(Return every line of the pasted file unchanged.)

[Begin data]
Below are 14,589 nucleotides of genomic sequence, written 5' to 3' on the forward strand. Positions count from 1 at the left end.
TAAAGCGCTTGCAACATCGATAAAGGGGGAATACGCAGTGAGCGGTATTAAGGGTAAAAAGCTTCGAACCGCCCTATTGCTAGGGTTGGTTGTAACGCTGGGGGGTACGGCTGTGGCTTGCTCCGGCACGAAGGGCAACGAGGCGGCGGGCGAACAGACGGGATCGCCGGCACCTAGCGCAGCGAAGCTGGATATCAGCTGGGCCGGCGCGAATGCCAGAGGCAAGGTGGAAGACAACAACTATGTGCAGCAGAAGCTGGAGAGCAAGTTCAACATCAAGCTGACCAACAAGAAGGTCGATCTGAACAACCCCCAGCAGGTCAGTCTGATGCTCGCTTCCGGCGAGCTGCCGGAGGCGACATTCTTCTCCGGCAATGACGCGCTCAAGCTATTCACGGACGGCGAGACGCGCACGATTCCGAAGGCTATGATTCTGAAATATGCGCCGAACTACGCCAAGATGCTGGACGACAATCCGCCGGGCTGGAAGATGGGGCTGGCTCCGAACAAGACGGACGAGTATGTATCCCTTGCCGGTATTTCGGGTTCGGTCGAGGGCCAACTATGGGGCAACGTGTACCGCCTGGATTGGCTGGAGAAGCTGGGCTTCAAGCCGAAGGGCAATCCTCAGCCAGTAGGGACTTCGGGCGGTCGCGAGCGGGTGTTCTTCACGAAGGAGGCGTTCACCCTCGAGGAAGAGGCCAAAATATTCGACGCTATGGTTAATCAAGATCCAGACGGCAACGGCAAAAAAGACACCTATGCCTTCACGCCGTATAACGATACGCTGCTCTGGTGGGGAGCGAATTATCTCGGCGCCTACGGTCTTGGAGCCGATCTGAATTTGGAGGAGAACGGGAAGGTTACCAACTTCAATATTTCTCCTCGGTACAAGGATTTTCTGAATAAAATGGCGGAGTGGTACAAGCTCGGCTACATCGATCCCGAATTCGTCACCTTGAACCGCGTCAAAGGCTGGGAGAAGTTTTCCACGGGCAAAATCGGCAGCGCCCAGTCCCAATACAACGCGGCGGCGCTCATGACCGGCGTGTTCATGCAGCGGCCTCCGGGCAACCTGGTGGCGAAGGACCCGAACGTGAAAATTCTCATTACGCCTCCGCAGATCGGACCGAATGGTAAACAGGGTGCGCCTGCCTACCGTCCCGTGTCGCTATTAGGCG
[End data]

Below are 14,589 nucleotides of genomic sequence, written 5' to 3' on the forward strand. Positions count from 1 at the left end.
TAAAGCGCTTGCAACATCGATAAAGGGGGAATACGCAGTGAGCGGTATTAAGGGTAAAAAGCTTCGAACCGCCCTATTGCTAGGGTTGGTTGTAACGCTGGGGGGTACGGCTGTGGCTTGCTCCGGCACGAAGGGCAACGAGGCGGCGGGCGAACAGACGGGATCGCCGGCACCTAGCGCAGCGAAGCTGGATATCAGCTGGGCCGGCGCGAATGCCAGAGGCAAGGTGGAAGACAACAACTATGTGCAGCAGAAGCTGGAGAGCAAGTTCAACATCAAGCTGACCAACAAGAAGGTCGATCTGAACAACCCCCAGCAGGTCAGTCTGATGCTCGCTTCCGGCGAGCTGCCGGAGGCGACATTCTTCTCCGGCAATGACGCGCTCAAGCTATTCACGGACGGCGAGACGCGCACGATTCCGAAGGCTATGATTCTGAAATATGCGCCGAACTACGCCAAGATGCTGGACGACAATCCGCCGGGCTGGAAGATGGGGCTGGCTCCGAACAAGACGGACGAGTATGTATCCCTTGCCGGTATTTCGGGTTCGGTCGAGGGCCAACTATGGGGCAACGTGTACCGCCTGGATTGGCTGGAGAAGCTGGGCTTCAAGCCGAAGGGCAATCCTCAGCCAGTAGGGACTTCGGGCGGTCGCGAGCGGGTGTTCTTCACGAAGGAGGCGTTCACCCTCGAGGAAGAGGCCAAAATATTCGACGCTATGGTTAATCAAGATCCAGACGGCAACGGCAAAAAAGACACCTATGCCTTCACGCCGTATAACGATACGCTGCTCTGGTGGGGAGCGAATTATCTCGGCGCCTACGGTCTTGGAGCCGATCTGAATTTGGAGGAGAACGGGAAGGTTACCAACTTCAATATTTCTCCTCGGTACAAGGATTTTCTGAATAAAATGGCGGAGTGGTACAAGCTCGGCTACATCGATCCCGAATTCGTCACCTTGAACCGCGTCAAAGGCTGGGAGAAGTTTTCCACGGGCAAAATCGGCAGCGCCCAGTCCCAATACAACGCGGCGGCGCTCATGACCGGCGTGTTCATGCAGCGGCCTCCGGGCAACCTGGTGGCGAAGGACCCGAACGTGAAAATTCTCATTACGCCTCCGCAGATCGGACCGAATGGTAAACAGGGTGCGCCTGCCTACCGTCCCGTGTCGCTATTAGGCG